Mark Chapter 2… 4102sg

Mark Chapter 3… 4103sg

Mark Chapter 4… 4104sg

Mark Chapter 5… 4105sg

Mark Chapter 6… 4106sg

Mark Chapter 7… 4107sg

Mark Chapter 8… 4108sg

Mark Chapter 9… 4109sg

Mark Chapter 10… 4110sg

Mark Chapter 11… 4111sg

Mark Chapter 12… 4112sg

Mark Chapter 13… 4113sg

Mark Chapter 14… 4114sg

Mark Chapter 15…  4115sg

Mark Chapter 16… 4116sg

Study Guides on James

LA.Logos.James“The consistent theme throughout the book of James is genuineness. Essentially, the entire letter is an attempt to cause members of the Lord’s body to recognize the ramifications of one’s becoming a new creature in Christ. It is as if James were simply saying that a real Christian will do such and such, and that he will refrain from responding in this or that way! It is an appeal to the Lord’s people to consider seriously whether or not they are living as true disciples should. Jesus had told believing Jews, “If ye continue in my word, then are ye my disciples indeed” (John 8.31). Since Christ’s disciples came to be called Christians (Acts 11.26), that is exactly what James was inspired to instruct his brethren to be—Christians indeed!” [“James—An Introduction,” by Garrell L. Forehand, in Studies in James, Valid Publications, 1990, p. 26].

The links below will take you to study guides based upon the wonderful Book of James. I hope they might be useful to you in mining the jewels to be found in this great treatise. If you will, please tell others about where they might come to find these guides.

James chapter 1… 5901sg

James chapter 2… 5902sg

James chapter 3… 5903sg

James chapter 4… 5904sg

James chapter 5… 5905sg

Combined PDF of all chapters… 5900.SGcombo

LemmonsAid Study Guides on Titus

LemmonsAidSGsTitusGraphic-LogosPBSmallThe Basic Message of Titus and How it Lives for Men Today… While Titus is not mentioned in the book of Acts, this able and devoted companion of Paul is referred to in other places. His birth place is not known, but probably was in Antioch of Syria. At least, this is the conviction of many great scholars. Titus played a great part in the early history of the church and was of such character that he was and could be depended upon for the advancement of the gospel.

It is remarkable to note the prominence which Titus enjoyed in Paul’s epistles to the churches, showing the fact that Paul did regard him highly. He is mentioned some nine times in Second Corinthians, and always with marked affection and appreciation. The strength of character and ability to deal with people was graphically portrayed in the difficult tasks which were given him. For instance: (1) The collection for the Jerusalem Saints. When Paul needed someone to motivate the Corinthians in their duties toward aiding the saints in Judea, which they promised, Titus was called upon for that task. (2) He was used as a peacemaker. The church at Corinth was not void of her problems and Titus was sent there according to 2 Corinthians 7.5-16, to help this situation. (3) He was used to demonstrate a principle (Gal 2.1-5). When Paul and Barnabas left Antioch to go into the Galatian area to establish churches, some Judaizing teachers came to Antioch and taught that circumcision was still binding. It is at this point and time that Paul uses Titus to teach a great lesson to the Jews. (4) His work on the Island of Crete. Sometime after Paul’s release from his first imprisonment he and Titus did some evangelistic work at Crete. Whether this was the first effort among these people we know not. We do know however, that on the Day of Pentecost in Acts 2, there were representatives from Crete and it is possible that some of the were converted during that time, and later returned to their homeland and established the work. Be that as it may, we see from Titus 1.5 that Paul had left Titus there to set things in order.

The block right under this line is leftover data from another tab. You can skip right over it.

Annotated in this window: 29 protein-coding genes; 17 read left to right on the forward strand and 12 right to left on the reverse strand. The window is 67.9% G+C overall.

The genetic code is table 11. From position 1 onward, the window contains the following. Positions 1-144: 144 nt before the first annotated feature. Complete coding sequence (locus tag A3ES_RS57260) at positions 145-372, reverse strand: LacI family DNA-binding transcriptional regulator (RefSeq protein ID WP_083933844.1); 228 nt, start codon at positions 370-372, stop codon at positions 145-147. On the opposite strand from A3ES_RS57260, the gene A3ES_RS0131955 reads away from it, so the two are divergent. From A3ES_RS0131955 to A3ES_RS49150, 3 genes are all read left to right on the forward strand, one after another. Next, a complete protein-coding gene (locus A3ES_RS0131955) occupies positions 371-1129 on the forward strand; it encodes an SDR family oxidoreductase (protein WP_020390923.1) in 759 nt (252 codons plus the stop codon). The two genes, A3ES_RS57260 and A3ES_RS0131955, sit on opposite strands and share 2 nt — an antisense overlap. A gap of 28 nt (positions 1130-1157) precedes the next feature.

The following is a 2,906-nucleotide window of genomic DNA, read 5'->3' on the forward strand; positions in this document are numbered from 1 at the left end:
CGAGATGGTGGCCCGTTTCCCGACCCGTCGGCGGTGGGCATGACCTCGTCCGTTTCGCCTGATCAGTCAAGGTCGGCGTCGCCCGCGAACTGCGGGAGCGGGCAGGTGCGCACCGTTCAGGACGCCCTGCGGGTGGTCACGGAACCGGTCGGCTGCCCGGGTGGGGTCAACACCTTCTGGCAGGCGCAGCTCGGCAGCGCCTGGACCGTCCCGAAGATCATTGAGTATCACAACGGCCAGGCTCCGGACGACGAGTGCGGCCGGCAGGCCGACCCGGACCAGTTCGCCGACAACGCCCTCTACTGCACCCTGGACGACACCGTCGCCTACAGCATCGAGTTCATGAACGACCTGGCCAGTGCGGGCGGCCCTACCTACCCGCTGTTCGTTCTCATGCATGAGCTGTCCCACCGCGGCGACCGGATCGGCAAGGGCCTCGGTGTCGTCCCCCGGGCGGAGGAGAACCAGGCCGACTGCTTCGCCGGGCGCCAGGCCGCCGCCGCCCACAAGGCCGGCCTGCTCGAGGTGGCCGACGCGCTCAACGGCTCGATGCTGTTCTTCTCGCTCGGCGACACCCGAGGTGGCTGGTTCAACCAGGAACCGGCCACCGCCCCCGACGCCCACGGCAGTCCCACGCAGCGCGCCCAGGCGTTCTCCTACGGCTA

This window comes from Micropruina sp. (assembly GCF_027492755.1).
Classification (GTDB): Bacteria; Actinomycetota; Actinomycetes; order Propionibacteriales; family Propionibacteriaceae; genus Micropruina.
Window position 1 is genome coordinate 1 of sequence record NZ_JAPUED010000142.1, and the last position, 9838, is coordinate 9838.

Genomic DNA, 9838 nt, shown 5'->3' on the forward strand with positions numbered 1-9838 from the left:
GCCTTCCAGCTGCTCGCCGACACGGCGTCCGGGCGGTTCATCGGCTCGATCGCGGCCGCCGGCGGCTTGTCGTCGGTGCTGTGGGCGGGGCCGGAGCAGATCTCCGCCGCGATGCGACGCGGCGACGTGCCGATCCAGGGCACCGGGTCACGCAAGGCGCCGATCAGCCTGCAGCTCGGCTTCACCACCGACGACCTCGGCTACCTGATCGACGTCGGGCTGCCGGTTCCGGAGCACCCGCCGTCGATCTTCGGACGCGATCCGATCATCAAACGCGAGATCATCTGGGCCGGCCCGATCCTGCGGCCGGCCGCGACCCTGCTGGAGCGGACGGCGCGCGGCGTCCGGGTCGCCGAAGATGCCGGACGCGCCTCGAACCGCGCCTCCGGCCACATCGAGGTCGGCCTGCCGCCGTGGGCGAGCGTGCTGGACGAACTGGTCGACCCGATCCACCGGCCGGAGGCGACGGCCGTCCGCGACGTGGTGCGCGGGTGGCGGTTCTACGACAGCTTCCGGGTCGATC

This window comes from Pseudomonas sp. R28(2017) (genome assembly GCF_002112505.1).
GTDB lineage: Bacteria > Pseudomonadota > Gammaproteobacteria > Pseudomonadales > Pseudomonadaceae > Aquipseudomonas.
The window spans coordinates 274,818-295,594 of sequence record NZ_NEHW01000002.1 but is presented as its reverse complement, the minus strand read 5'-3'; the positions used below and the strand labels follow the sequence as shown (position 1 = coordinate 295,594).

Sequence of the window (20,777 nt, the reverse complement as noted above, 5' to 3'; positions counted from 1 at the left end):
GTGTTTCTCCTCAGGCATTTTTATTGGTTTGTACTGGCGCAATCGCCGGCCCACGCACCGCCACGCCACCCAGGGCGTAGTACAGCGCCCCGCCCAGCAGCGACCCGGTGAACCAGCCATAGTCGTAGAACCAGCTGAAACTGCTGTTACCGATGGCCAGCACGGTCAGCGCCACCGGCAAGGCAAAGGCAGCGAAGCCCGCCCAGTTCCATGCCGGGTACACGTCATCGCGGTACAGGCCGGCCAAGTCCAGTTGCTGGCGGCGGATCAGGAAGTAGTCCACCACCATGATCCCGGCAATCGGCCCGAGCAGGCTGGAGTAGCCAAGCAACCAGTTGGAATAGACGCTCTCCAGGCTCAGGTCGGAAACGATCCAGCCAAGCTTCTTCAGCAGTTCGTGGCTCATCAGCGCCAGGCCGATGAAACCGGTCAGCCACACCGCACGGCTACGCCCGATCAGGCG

Purpose of this Book… When Paul left Titus in Crete, his work was truly cut out for him. The task which was committed to him was a most difficult one. The immorality of the Cretans had reached such a low ebb that they were given over to greediness, licentiousness, lying, and drunkenness; they were a people who could be labeled as unsteady insincere, and factious.

Among such a people it was no easy task which Titus had to sustain when commissioned to carry forward that work which Paul had already started, and to set in order the affairs of the churches which had arisen there. The first thing Paul instructed Titus to do was to select men who qualified for the work of elders. This is so necessary to the growth of a congregation when there are men who meet the requirements for such an office. Titus was also urged to teach sound doctrine to all classes; the old as well as the young, taking heed meanwhile that he himself is a pattern of good works. To stimulate faith in God’s chosen people and to lead them on to a more complete knowledge of religious truth, in the hope of eternal life was of utmost importance [William A. Wilder, “The Living Message of Titus,” in The Living Messages of the Books of the New Testament, Edited by Garland Elkins and Thomas B. Warren, pp., 244-245].